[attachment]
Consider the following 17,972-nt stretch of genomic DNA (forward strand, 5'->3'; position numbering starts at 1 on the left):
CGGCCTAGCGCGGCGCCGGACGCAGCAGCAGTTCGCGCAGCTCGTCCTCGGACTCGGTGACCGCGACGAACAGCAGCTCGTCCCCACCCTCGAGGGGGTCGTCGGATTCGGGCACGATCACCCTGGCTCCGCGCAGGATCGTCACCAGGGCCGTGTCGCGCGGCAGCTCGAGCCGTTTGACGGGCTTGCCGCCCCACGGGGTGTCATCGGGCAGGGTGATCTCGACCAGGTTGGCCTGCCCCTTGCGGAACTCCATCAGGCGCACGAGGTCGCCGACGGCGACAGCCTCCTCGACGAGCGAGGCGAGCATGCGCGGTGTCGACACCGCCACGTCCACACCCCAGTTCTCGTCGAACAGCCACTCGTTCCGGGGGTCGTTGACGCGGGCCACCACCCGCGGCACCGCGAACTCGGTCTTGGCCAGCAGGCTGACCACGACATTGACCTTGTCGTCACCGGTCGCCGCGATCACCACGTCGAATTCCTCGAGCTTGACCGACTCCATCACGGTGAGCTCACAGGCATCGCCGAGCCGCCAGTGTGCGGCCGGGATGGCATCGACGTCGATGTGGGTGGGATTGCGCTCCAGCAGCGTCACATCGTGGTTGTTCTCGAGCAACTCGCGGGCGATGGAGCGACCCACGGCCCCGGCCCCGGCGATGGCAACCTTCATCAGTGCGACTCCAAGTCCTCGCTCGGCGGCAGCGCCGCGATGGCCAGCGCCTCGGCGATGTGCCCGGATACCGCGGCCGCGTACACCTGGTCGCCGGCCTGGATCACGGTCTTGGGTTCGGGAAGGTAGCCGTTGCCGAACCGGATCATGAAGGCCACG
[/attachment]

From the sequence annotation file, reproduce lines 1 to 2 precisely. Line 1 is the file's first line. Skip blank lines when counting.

Consider the following 17,972-nt stretch of genomic DNA (forward strand, 5'->3'; position numbering starts at 1 on the left):
CGGCCTAGCGCGGCGCCGGACGCAGCAGCAGTTCGCGCAGCTCGTCCTCGGACTCGGTGACCGCGACGAACAGCAGCTCGTCCCCACCCTCGAGGGGGTCGTCGGATTCGGGCACGATCACCCTGGCTCCGCGCAGGATCGTCACCAGGGCCGTGTCGCGCGGCAGCTCGAGCCGTTTGACGGGCTTGCCGCCCCACGGGGTGTCATCGGGCAGGGTGATCTCGACCAGGTTGGCCTGCCCCTTGCGGAACTCCATCAGGCGCACGAGGTCGCCGACGGCGACAGCCTCCTCGACGAGCGAGGCGAGCATGCGCGGTGTCGACACCGCCACGTCCACACCCCAGTTCTCGTCGAACAGCCACTCGTTCCGGGGGTCGTTGACGCGGGCCACCACCCGCGGCACCGCGAACTCGGTCTTGGCCAGCAGGCTGACCACGACATTGACCTTGTCGTCACCGGTCGCCGCGATCACCACGTCGAATTCCTCGAGCTTGACCGACTCCATCACGGTGAGCTCACAGGCATCGCCGAGCCGCCAGTGTGCGGCCGGGATGGCATCGACGTCGATGTGGGTGGGATTGCGCTCCAGCAGCGTCACATCGTGGTTGTTCTCGAGCAACTCGCGGGCGATGGAGCGACCCACGGCCCCGGCCCCGGCGATGGCAACCTTCATCAGTGCGACTCCAAGTCCTCGCTCGGCGGCAGCGCCGCGATGGCCAGCGCCTCGGCGATGTGCCCGGATACCGCGGCCGCGTACACCTGGTCGCCGGCCTGGATCACGGTCTTGGGTTCGGGAAGGTAGCCGTTGCCGAACCGGATCATGAAGGCCACG